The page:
Not much has been going right for the Mets this season. They’re stuck in the bottom of the National League East standings and most experts have already written them off for the postseason.
Chris Young has been a bright spot. Signed to a bargain one-year, $1.1 million contract this winter, he posted a 1.46 ERA and 12/6 K/BB ratio over his first two regular season starts and has now made a quick recovery from a mild case of biceps tendinitis.
According to ESPN New York’s Adam Rubin, Young threw a successful three-inning simulated game on Thursday afternoon at Citi Field and is pushing to return to the Mets’ rotation on Tuesday night against the Nationals. He will toss a final bullpen session Saturday to prove his readiness.
“I think so,” Young said when asked about skipping a minor league rehab assignment. “I haven’t missed too much. I think if it were prolonged, I’d probably need a rehab start. But at this point I still feel comfortable picking up hopefully where I left off.”
Dillon Gee, 24, has been filling in for Young. He limited the Braves to one earned run over five-plus innings on Sunday but will likely head back to the Triple-A level once Young is deemed fit to return.
Update (6:48 PM EST): Topkin reports the contract will be of the major league variety.
Marc Topkin of the Tampa Bay Times reports that the Rays and free agent reliever Shawn Tolleson are close to finalizing a contract.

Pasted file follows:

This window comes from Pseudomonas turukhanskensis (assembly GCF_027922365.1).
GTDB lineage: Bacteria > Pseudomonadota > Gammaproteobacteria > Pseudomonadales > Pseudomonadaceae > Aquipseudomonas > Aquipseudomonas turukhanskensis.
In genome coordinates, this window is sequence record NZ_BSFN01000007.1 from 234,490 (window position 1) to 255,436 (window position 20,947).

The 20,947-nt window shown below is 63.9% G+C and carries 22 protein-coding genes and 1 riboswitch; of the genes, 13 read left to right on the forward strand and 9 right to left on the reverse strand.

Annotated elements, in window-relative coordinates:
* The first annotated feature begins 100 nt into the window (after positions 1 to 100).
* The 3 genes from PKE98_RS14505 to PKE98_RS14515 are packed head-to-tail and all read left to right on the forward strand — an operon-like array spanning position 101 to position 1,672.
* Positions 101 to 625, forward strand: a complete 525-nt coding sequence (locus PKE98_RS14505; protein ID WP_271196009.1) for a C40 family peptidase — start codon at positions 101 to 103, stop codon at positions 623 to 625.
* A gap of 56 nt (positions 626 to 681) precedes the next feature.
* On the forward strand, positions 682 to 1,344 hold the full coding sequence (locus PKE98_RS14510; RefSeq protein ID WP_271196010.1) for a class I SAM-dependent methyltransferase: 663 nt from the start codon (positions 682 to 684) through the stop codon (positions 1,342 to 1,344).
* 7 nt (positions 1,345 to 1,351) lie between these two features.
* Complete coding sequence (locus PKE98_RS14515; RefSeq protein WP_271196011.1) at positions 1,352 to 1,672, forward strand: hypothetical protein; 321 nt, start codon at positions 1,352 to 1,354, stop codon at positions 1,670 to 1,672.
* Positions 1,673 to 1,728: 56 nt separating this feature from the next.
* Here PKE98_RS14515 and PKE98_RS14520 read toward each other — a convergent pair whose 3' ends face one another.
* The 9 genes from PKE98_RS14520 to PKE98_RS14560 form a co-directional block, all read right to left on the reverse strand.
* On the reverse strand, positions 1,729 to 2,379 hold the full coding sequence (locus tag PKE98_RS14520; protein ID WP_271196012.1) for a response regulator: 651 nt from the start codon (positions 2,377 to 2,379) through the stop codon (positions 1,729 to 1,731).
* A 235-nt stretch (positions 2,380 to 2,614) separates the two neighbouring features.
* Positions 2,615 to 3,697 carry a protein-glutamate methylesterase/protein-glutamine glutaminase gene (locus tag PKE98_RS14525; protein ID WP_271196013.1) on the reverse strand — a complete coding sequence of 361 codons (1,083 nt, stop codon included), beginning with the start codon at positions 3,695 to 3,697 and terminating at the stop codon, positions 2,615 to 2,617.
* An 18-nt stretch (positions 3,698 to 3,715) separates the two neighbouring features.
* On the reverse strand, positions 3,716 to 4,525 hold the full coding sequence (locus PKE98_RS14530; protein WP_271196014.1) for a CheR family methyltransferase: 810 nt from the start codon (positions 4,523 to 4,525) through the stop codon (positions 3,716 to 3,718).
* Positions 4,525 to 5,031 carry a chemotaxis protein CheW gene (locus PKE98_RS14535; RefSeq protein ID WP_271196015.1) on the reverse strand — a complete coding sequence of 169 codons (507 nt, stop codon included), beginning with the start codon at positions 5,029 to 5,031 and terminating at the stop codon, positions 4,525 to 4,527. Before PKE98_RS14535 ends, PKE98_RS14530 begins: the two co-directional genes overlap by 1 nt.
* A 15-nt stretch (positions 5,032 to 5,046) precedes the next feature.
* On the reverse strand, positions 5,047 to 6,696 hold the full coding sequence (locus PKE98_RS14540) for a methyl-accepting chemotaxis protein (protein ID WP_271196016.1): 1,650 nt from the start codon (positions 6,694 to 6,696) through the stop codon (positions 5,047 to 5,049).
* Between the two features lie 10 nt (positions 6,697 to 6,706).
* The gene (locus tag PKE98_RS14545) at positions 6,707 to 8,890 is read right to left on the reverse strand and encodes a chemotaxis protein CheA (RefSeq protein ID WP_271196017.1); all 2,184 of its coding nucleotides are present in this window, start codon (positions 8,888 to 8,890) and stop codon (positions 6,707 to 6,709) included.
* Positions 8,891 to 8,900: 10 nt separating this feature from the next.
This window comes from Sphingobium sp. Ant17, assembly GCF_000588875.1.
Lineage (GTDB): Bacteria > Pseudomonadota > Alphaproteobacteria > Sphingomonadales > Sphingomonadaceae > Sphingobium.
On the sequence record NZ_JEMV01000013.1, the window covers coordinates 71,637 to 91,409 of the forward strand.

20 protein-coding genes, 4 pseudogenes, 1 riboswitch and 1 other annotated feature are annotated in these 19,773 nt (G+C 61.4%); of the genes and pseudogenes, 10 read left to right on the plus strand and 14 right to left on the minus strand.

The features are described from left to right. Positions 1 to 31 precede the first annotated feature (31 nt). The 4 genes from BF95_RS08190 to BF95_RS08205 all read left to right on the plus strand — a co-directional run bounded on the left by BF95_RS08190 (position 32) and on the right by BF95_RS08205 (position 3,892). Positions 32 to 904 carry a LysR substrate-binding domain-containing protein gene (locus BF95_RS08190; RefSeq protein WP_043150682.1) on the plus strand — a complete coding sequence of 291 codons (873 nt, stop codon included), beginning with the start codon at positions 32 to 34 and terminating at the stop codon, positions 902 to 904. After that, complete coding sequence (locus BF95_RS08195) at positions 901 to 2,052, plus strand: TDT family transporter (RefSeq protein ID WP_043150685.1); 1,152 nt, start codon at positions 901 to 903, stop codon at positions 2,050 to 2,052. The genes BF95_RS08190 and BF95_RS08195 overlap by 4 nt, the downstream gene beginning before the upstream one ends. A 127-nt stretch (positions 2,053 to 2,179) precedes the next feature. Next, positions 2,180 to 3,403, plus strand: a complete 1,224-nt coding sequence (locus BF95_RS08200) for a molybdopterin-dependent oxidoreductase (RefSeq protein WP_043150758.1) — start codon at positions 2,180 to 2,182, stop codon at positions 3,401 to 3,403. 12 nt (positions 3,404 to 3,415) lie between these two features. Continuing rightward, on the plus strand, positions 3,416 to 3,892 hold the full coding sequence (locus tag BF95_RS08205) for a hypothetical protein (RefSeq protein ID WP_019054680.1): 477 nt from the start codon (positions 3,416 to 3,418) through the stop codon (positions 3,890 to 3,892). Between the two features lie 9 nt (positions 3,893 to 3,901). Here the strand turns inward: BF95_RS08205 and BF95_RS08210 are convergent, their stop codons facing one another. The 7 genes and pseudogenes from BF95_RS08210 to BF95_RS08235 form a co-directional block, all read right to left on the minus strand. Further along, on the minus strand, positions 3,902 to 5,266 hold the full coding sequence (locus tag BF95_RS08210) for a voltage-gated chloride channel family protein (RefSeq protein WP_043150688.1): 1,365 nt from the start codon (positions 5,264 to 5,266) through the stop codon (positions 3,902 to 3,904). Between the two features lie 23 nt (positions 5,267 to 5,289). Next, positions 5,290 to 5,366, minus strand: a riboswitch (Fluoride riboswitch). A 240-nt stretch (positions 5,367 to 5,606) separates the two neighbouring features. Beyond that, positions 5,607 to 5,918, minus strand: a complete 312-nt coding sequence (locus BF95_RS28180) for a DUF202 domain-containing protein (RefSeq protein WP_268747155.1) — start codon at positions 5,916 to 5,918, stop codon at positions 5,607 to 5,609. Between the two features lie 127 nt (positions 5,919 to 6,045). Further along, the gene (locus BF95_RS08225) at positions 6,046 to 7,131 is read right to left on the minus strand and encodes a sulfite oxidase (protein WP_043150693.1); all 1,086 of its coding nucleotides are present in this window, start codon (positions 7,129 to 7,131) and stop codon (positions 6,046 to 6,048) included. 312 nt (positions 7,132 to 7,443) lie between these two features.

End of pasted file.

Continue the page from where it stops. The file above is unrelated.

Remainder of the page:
Tolleson, who turns 29 years old on Thursday, had an ugly 2016 season, finishing with a 7.68 ERA and a 29/10 K/BB ratio in 36 1/3 innings. He was one of the Rangers’ best relievers in the two seasons prior to that, however, which included saving 35 games in 2015.
The big presidential pardon news today concerns the commutation of Chelsea Manning’s sentence. We’ll leave that aside. For our purposes, know that someone in the world of baseball was pardoned: Willie McCovey.
Yes, Hall of Famer Willie McCovey, who in 1995 pleaded guilty to income tax fraud related to the non-reporting of income received from memorabilia and autograph shows. Duke Snider pleaded guilty alongside McCovey. They were given two years probation and fines of $5,000. Snider died in 2011. McCovey still works with the San Francisco Giants as a senior advisor and goodwill ambassador.
President Obama’s release of McCovey’s pardon was pretty succinct. But it’s enough to scrub the record of one of the greatest sluggers of all time.